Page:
Can the POLARS tool accurately predict low anterior resection syndrome in rectal cancer patients undergoing laparoscopic resection?
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Department of Experimental and Clinical Surgery, Jagiellonian University, Kraków, Poland
Department of Surgery, South Jutland Hospital, Aabenraa, Denmark
Department of General and Oncological Surgery, St John Grande Hospital, Krakow, Poland
Submission date: 2019-02-27
Final revision date: 2019-07-07
Acceptance date: 2019-07-21
Online publication date: 2019-09-09
Radical rectal cancer resection can lead to a long-term bowel function impairment known as low anterior resection syndrome (LARS). It remains unclear how to determine which patients are at a higher risk of developing LARS post-surgery. The POLARS tool was designed to predict the onset and severity of LARS in rectal cancer patients after surgery. The study aimed to assess the accuracy of POLARS in predicting the onset of LARS.

Material and methods:
A total of 66 rectal cancer patients treated laparoscopically between January 2016 and December 2017 were included in this retrospective study. Using POLARS, the predictive value for the occurrence of LARS was documented. During an average 17-month follow-up period, the bowel function of the patients was assessed using the dedicated LARS questionnaire. The predicted and actual scores were then compared.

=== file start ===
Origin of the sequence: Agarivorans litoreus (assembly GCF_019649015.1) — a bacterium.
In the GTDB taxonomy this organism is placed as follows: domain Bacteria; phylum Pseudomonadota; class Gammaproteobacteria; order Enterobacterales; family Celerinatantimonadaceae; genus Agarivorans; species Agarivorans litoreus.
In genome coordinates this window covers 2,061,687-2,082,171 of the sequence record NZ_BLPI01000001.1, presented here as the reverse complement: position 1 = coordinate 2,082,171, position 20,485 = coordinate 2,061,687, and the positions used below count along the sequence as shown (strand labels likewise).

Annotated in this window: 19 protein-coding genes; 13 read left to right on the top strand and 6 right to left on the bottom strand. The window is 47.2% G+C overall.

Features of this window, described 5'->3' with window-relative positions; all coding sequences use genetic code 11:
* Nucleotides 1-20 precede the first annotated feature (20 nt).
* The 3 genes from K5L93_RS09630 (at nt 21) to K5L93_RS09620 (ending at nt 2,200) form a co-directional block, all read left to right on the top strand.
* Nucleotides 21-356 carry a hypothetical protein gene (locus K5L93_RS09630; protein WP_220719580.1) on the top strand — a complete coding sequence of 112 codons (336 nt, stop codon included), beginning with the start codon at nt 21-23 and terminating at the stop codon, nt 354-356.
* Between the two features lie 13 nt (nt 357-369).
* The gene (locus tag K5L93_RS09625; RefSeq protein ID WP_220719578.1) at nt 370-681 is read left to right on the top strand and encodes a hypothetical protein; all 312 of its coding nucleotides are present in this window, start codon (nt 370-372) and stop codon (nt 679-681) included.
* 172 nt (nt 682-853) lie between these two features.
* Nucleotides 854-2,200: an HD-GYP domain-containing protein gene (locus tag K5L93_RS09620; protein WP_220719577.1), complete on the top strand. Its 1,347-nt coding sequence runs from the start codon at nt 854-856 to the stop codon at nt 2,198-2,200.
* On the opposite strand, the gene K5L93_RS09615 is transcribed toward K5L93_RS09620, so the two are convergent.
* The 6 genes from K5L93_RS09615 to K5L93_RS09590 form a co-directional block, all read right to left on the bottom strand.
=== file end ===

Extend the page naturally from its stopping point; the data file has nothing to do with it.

Study participants included 36 women (54.5%) and 30 men (45.5%), with a mean age of 62.55 years (SD 10.2; range 37–81). The mean predicted score according to POLARS was 24.5 (i.e. category “minor LARS”), and the mean actual score in the follow-up period was 16.42 (“no LARS” category). In only 39% of patients, the predicted LARS category was the same as the actual LARS category assessed by the questionnaire. Worse bowel function than reported at follow-up was predicted in 75% of all mispredictions.

POLARS did not prove to be accurate in predicting the risk and severity of LARS in these patients, although the average numbers appear promising. Further evaluation of the POLARS tool using a larger cohort is needed.